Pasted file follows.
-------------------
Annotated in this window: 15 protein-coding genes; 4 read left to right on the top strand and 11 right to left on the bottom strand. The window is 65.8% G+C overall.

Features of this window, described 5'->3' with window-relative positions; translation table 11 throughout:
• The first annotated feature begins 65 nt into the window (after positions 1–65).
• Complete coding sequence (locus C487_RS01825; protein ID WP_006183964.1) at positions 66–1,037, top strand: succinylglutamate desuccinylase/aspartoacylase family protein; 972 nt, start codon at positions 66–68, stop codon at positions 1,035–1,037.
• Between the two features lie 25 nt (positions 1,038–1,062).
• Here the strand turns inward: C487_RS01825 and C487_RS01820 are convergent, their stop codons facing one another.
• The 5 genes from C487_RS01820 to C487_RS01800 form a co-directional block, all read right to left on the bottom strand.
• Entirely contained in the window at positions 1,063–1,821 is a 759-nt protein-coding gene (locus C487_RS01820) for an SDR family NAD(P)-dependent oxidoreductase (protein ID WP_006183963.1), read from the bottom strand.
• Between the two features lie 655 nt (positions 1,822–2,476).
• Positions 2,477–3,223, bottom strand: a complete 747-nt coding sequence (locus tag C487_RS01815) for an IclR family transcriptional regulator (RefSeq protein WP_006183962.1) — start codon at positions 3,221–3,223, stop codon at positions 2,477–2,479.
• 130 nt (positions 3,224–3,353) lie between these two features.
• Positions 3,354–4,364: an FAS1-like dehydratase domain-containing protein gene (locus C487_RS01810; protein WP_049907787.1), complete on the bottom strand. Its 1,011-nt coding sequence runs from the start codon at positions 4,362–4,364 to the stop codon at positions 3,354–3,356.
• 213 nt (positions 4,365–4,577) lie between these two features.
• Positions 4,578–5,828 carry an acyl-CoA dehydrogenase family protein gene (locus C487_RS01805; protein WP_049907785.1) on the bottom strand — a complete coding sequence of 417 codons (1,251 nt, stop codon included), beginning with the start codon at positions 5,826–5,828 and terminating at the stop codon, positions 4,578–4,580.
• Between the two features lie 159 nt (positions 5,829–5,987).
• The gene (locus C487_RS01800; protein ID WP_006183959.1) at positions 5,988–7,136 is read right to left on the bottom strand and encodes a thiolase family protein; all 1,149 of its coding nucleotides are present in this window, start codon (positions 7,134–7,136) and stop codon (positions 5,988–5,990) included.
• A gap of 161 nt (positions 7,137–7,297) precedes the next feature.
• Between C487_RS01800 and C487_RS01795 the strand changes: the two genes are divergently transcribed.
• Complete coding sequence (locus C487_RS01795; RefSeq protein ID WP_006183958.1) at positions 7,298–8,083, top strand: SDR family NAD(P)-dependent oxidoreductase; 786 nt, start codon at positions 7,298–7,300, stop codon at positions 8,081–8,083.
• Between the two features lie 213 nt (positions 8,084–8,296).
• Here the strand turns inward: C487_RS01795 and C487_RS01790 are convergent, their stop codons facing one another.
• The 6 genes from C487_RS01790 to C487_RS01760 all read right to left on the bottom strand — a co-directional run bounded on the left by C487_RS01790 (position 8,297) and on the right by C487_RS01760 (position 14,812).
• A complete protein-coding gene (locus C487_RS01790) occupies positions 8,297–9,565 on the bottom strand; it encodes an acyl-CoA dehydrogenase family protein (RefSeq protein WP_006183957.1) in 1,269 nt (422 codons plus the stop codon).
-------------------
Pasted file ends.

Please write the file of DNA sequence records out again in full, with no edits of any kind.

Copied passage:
Annotated in this window: 15 protein-coding genes; 4 read left to right on the top strand and 11 right to left on the bottom strand. The window is 65.8% G+C overall.

Features of this window, described 5'->3' with window-relative positions; translation table 11 throughout:
• The first annotated feature begins 65 nt into the window (after positions 1–65).
• Complete coding sequence (locus C487_RS01825; protein ID WP_006183964.1) at positions 66–1,037, top strand: succinylglutamate desuccinylase/aspartoacylase family protein; 972 nt, start codon at positions 66–68, stop codon at positions 1,035–1,037.
• Between the two features lie 25 nt (positions 1,038–1,062).
• Here the strand turns inward: C487_RS01825 and C487_RS01820 are convergent, their stop codons facing one another.
• The 5 genes from C487_RS01820 to C487_RS01800 form a co-directional block, all read right to left on the bottom strand.
• Entirely contained in the window at positions 1,063–1,821 is a 759-nt protein-coding gene (locus C487_RS01820) for an SDR family NAD(P)-dependent oxidoreductase (protein ID WP_006183963.1), read from the bottom strand.
• Between the two features lie 655 nt (positions 1,822–2,476).
• Positions 2,477–3,223, bottom strand: a complete 747-nt coding sequence (locus tag C487_RS01815) for an IclR family transcriptional regulator (RefSeq protein WP_006183962.1) — start codon at positions 3,221–3,223, stop codon at positions 2,477–2,479.
• 130 nt (positions 3,224–3,353) lie between these two features.
• Positions 3,354–4,364: an FAS1-like dehydratase domain-containing protein gene (locus C487_RS01810; protein WP_049907787.1), complete on the bottom strand. Its 1,011-nt coding sequence runs from the start codon at positions 4,362–4,364 to the stop codon at positions 3,354–3,356.
• 213 nt (positions 4,365–4,577) lie between these two features.
• Positions 4,578–5,828 carry an acyl-CoA dehydrogenase family protein gene (locus C487_RS01805; protein WP_049907785.1) on the bottom strand — a complete coding sequence of 417 codons (1,251 nt, stop codon included), beginning with the start codon at positions 5,826–5,828 and terminating at the stop codon, positions 4,578–4,580.
• Between the two features lie 159 nt (positions 5,829–5,987).
• The gene (locus C487_RS01800; protein ID WP_006183959.1) at positions 5,988–7,136 is read right to left on the bottom strand and encodes a thiolase family protein; all 1,149 of its coding nucleotides are present in this window, start codon (positions 7,134–7,136) and stop codon (positions 5,988–5,990) included.
• A gap of 161 nt (positions 7,137–7,297) precedes the next feature.
• Between C487_RS01800 and C487_RS01795 the strand changes: the two genes are divergently transcribed.
• Complete coding sequence (locus C487_RS01795; RefSeq protein ID WP_006183958.1) at positions 7,298–8,083, top strand: SDR family NAD(P)-dependent oxidoreductase; 786 nt, start codon at positions 7,298–7,300, stop codon at positions 8,081–8,083.
• Between the two features lie 213 nt (positions 8,084–8,296).
• Here the strand turns inward: C487_RS01795 and C487_RS01790 are convergent, their stop codons facing one another.
• The 6 genes from C487_RS01790 to C487_RS01760 all read right to left on the bottom strand — a co-directional run bounded on the left by C487_RS01790 (position 8,297) and on the right by C487_RS01760 (position 14,812).
• A complete protein-coding gene (locus C487_RS01790) occupies positions 8,297–9,565 on the bottom strand; it encodes an acyl-CoA dehydrogenase family protein (RefSeq protein WP_006183957.1) in 1,269 nt (422 codons plus the stop codon).